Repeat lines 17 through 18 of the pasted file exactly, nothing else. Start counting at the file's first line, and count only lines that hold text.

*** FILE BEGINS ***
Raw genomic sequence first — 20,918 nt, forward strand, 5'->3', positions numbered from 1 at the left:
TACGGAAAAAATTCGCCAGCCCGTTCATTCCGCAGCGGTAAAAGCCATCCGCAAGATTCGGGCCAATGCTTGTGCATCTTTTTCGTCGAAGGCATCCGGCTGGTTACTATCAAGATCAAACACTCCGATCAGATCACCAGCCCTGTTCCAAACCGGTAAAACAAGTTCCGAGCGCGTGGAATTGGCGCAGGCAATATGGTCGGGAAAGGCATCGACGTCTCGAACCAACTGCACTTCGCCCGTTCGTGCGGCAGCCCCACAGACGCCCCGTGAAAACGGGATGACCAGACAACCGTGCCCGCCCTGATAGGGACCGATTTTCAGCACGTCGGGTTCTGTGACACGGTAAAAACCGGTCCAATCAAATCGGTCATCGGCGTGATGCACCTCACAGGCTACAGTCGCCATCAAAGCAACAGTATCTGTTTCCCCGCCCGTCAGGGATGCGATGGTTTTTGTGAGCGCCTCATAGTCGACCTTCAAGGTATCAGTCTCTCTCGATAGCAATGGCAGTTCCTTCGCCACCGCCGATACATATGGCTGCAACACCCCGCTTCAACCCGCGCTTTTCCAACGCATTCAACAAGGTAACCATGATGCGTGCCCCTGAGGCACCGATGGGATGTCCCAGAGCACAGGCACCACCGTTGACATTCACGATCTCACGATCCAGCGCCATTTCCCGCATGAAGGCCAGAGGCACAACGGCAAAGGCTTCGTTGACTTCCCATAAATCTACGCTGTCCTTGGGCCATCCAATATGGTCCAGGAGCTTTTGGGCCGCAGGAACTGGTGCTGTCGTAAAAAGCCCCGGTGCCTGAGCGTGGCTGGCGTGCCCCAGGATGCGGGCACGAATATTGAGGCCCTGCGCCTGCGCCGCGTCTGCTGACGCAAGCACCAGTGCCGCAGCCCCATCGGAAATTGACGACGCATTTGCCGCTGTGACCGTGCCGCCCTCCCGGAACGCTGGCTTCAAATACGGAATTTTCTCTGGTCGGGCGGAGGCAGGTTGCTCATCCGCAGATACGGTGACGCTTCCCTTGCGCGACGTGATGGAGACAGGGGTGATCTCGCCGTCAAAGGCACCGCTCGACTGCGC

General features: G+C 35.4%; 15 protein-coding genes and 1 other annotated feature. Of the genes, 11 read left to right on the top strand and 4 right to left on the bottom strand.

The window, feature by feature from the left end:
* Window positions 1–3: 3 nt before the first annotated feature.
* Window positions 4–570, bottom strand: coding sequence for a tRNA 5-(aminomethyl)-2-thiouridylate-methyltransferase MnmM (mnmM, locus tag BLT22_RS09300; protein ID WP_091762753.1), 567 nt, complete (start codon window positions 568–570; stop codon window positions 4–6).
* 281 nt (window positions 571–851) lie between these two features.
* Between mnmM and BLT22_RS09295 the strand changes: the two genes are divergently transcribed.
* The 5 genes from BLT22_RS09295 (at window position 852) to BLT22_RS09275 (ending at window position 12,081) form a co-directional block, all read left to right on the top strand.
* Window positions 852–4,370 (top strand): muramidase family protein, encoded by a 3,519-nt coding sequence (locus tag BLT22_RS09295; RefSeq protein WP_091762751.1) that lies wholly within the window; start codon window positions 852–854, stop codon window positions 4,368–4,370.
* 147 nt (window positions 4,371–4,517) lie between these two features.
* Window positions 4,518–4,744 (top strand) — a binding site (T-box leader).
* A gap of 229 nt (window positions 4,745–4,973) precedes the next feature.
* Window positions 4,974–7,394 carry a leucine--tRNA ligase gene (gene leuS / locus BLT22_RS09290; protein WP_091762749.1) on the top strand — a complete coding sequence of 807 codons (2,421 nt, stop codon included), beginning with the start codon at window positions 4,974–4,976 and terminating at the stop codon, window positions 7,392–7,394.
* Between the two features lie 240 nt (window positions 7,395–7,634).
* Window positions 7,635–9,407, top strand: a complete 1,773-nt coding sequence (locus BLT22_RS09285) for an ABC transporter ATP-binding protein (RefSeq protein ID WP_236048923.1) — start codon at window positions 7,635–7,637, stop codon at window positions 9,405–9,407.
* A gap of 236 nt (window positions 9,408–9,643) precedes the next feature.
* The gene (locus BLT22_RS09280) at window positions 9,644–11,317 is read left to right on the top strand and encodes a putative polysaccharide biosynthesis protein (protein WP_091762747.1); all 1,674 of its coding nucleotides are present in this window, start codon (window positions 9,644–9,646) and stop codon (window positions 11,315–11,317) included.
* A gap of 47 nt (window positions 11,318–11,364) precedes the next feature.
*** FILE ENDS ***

* A gap of 236 nt (window positions 9,408–9,643) precedes the next feature.
* The gene (locus BLT22_RS09280) at window positions 9,644–11,317 is read left to right on the top strand and encodes a putative polysaccharide biosynthesis protein (protein WP_091762747.1); all 1,674 of its coding nucleotides are present in this window, start codon (window positions 9,644–9,646) and stop codon (window positions 11,315–11,317) included.